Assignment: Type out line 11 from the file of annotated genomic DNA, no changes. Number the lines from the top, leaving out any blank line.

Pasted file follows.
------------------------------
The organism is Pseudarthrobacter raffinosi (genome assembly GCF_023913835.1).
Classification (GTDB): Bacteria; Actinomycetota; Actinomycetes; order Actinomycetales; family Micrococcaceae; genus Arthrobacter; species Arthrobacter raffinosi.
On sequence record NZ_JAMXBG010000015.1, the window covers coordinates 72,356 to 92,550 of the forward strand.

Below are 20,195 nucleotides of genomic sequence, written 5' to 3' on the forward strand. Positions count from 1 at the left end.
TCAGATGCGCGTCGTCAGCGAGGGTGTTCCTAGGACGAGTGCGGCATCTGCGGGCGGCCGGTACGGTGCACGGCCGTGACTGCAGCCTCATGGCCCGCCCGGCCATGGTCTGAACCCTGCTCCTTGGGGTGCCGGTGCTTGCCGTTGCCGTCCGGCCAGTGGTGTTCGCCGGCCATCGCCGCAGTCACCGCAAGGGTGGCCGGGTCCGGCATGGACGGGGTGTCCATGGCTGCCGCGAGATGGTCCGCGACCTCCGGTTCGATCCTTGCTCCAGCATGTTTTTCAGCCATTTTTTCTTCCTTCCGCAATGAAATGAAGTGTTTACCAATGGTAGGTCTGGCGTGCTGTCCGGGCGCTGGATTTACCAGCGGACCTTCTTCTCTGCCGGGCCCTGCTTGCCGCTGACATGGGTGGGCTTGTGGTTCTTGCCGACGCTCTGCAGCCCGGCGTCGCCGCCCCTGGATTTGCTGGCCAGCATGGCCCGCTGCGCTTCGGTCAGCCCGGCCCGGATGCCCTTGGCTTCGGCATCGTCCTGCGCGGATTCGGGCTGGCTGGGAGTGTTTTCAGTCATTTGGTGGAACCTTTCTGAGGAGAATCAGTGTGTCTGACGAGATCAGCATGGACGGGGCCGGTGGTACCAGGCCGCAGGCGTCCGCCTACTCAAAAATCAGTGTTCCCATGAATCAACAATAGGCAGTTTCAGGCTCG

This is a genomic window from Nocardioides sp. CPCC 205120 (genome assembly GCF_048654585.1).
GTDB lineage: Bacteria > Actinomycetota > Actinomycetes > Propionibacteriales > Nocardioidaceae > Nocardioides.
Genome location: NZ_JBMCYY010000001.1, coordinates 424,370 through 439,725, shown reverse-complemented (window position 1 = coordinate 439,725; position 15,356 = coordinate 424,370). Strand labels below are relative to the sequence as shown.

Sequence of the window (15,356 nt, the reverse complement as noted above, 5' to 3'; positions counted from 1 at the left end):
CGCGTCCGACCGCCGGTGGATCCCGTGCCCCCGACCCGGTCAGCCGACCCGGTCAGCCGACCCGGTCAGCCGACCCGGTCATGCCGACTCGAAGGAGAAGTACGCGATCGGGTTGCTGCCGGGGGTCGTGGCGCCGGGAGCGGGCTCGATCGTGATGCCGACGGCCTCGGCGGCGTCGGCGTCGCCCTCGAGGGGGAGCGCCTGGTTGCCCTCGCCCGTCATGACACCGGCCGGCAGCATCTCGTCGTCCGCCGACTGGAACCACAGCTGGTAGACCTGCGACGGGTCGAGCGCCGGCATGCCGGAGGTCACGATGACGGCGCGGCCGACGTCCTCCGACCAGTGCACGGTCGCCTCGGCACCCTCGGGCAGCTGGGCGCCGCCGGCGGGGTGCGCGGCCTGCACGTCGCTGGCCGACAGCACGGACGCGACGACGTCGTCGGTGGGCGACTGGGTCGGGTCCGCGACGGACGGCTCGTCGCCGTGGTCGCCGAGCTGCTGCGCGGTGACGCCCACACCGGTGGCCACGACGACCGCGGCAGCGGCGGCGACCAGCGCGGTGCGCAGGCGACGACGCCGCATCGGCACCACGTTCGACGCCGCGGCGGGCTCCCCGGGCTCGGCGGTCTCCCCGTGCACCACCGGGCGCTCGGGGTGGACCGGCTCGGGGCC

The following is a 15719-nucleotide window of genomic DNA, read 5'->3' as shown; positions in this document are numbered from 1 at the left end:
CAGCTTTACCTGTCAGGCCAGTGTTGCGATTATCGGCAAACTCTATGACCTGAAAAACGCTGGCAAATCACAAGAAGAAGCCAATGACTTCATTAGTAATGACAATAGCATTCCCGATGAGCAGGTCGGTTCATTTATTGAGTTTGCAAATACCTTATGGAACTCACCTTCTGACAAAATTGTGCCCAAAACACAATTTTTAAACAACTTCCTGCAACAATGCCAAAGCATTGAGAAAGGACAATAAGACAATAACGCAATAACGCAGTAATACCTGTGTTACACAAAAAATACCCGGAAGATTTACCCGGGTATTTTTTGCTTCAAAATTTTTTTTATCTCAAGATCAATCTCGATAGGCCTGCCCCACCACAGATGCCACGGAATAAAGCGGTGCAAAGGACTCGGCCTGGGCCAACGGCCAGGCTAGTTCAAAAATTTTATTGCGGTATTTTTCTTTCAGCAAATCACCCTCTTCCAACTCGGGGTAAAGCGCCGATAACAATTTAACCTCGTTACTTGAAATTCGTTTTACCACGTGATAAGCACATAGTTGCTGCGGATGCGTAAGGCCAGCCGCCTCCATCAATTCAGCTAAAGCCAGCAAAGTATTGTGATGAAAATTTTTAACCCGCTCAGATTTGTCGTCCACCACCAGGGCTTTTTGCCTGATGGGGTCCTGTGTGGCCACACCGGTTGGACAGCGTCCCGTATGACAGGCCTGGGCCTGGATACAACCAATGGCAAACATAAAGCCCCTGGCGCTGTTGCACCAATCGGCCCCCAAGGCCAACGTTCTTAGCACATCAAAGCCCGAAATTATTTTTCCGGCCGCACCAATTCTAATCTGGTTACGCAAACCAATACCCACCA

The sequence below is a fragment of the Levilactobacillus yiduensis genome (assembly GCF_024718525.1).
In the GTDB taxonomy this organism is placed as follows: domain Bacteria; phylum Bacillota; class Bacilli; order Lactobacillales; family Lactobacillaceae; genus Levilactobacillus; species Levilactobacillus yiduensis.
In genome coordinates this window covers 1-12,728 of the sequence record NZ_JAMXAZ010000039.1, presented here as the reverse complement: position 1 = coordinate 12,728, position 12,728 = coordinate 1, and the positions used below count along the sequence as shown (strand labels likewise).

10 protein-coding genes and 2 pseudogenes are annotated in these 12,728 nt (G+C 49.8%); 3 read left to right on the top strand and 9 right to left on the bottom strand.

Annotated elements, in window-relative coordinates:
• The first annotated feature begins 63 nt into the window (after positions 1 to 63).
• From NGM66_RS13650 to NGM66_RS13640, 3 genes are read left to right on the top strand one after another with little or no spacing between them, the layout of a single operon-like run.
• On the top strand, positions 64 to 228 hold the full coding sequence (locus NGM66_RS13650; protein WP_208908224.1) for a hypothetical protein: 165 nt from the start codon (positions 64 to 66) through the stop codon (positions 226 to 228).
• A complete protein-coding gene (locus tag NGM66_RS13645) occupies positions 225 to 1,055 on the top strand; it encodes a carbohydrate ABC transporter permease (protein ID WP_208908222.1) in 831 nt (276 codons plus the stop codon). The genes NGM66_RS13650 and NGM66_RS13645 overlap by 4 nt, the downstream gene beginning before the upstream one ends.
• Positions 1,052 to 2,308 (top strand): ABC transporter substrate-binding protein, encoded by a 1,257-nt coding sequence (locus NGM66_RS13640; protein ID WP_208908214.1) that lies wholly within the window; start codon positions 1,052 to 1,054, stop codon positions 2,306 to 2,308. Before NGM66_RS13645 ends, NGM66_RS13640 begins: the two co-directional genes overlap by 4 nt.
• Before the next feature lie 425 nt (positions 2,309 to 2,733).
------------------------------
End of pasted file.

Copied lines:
The following is a 15719-nucleotide window of genomic DNA, read 5'->3' as shown; positions in this document are numbered from 1 at the left end: